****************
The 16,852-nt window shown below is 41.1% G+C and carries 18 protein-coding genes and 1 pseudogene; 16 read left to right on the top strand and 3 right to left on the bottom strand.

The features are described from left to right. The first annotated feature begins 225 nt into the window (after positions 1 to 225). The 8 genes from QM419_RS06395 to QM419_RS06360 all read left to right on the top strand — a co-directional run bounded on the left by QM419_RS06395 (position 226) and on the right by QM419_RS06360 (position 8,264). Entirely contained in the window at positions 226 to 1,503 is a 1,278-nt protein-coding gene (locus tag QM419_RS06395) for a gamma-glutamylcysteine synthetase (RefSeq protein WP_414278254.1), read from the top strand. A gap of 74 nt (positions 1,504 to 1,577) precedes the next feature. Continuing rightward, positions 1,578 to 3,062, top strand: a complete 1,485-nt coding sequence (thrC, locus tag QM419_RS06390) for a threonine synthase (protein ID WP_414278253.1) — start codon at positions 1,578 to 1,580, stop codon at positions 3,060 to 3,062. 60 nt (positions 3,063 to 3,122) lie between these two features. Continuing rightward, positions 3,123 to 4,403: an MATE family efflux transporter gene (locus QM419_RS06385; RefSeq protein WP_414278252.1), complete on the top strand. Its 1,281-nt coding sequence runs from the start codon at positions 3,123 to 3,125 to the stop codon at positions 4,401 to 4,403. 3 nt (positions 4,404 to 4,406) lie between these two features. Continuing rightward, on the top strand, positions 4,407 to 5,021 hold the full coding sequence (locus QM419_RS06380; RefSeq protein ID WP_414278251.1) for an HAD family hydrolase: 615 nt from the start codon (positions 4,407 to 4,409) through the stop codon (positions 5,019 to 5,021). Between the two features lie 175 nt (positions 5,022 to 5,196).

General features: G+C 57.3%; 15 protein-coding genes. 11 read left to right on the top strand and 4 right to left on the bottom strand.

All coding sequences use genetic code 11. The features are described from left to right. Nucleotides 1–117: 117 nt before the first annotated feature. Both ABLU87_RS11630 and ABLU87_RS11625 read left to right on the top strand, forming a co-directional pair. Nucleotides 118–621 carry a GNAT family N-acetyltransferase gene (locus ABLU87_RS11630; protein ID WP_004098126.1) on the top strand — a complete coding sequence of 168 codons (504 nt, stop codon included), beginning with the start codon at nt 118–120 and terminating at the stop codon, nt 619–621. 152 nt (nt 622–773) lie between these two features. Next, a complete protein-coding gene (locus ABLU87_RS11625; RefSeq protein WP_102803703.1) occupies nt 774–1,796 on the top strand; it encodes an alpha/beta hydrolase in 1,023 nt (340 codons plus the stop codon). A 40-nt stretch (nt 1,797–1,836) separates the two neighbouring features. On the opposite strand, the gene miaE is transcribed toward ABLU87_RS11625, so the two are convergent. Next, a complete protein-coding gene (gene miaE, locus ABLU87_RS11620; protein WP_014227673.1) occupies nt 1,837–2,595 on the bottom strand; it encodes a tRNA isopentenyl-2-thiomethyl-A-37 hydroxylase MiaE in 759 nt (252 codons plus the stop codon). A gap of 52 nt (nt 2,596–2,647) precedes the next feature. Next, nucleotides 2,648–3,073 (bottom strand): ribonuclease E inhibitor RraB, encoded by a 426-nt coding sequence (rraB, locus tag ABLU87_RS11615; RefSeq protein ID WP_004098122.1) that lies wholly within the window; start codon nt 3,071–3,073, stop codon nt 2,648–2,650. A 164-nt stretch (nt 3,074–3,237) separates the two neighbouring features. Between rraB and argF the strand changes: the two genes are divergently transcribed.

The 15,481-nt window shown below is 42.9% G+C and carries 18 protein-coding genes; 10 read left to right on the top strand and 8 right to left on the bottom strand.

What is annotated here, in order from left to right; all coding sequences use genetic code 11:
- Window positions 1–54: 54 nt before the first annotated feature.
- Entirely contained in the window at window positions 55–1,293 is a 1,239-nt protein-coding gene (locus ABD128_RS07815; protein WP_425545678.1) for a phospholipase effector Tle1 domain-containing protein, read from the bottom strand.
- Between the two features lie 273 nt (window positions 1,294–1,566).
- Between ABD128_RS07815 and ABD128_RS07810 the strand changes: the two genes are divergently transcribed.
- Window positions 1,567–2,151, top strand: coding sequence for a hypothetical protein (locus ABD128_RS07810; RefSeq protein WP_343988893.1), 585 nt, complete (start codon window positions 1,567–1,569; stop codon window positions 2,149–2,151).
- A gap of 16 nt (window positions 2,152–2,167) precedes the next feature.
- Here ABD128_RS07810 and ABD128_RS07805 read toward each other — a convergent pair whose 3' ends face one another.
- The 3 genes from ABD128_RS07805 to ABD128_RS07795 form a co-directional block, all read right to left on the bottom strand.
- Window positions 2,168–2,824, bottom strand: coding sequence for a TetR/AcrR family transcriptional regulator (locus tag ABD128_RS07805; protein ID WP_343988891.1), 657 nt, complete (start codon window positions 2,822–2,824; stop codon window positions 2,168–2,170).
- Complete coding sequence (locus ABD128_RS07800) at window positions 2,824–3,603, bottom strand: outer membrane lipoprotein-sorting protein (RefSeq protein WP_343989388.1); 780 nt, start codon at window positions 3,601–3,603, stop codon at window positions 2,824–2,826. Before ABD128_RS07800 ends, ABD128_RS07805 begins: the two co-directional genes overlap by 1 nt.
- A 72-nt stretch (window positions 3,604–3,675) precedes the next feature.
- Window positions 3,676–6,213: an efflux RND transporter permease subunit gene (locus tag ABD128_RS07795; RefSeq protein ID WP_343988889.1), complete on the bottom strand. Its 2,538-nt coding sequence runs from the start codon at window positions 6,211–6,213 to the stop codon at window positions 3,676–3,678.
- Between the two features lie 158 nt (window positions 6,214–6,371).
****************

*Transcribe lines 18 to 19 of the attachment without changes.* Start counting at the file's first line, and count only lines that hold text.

- Window positions 3,676–6,213: an efflux RND transporter permease subunit gene (locus tag ABD128_RS07795; RefSeq protein ID WP_343988889.1), complete on the bottom strand. Its 2,538-nt coding sequence runs from the start codon at window positions 6,211–6,213 to the stop codon at window positions 3,676–3,678.
- Between the two features lie 158 nt (window positions 6,214–6,371).